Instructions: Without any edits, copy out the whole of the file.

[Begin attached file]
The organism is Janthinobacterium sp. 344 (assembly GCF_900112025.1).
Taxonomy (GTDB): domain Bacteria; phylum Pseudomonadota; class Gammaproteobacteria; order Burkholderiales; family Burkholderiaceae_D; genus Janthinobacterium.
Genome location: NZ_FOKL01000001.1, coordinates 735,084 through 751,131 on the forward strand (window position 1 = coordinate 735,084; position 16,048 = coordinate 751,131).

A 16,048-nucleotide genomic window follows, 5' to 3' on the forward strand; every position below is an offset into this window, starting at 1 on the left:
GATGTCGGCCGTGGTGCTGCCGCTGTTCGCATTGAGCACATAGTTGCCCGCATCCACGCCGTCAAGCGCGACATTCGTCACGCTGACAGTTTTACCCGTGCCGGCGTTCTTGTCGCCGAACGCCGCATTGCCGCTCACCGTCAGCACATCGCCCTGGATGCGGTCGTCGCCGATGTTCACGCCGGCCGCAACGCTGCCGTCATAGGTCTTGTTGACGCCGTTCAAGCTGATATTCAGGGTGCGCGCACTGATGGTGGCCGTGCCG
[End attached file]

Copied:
The organism is Janthinobacterium sp. 344 (assembly GCF_900112025.1).
Taxonomy (GTDB): domain Bacteria; phylum Pseudomonadota; class Gammaproteobacteria; order Burkholderiales; family Burkholderiaceae_D; genus Janthinobacterium.
Genome location: NZ_FOKL01000001.1, coordinates 735,084 through 751,131 on the forward strand (window position 1 = coordinate 735,084; position 16,048 = coordinate 751,131).

A 16,048-nucleotide genomic window follows, 5' to 3' on the forward strand; every position below is an offset into this window, starting at 1 on the left:
GATGTCGGCCGTGGTGCTGCCGCTGTTCGCATTGAGCACATAGTTGCCCGCATCCACGCCGTCAAGCGCGACATTCGTCACGCTGACAGTTTTACCCGTGCCGGCGTTCTTGTCGCCGAACGCCGCATTGCCGCTCACCGTCAGCACATCGCCCTGGATGCGGTCGTCGCCGATGTTCACGCCGGCCGCAACGCTGCCGTCATAGGTCTTGTTGACGCCGTTCAAGCTGATATTCAGGGTGCGCGCACTGATGGTGGCCGTGCCG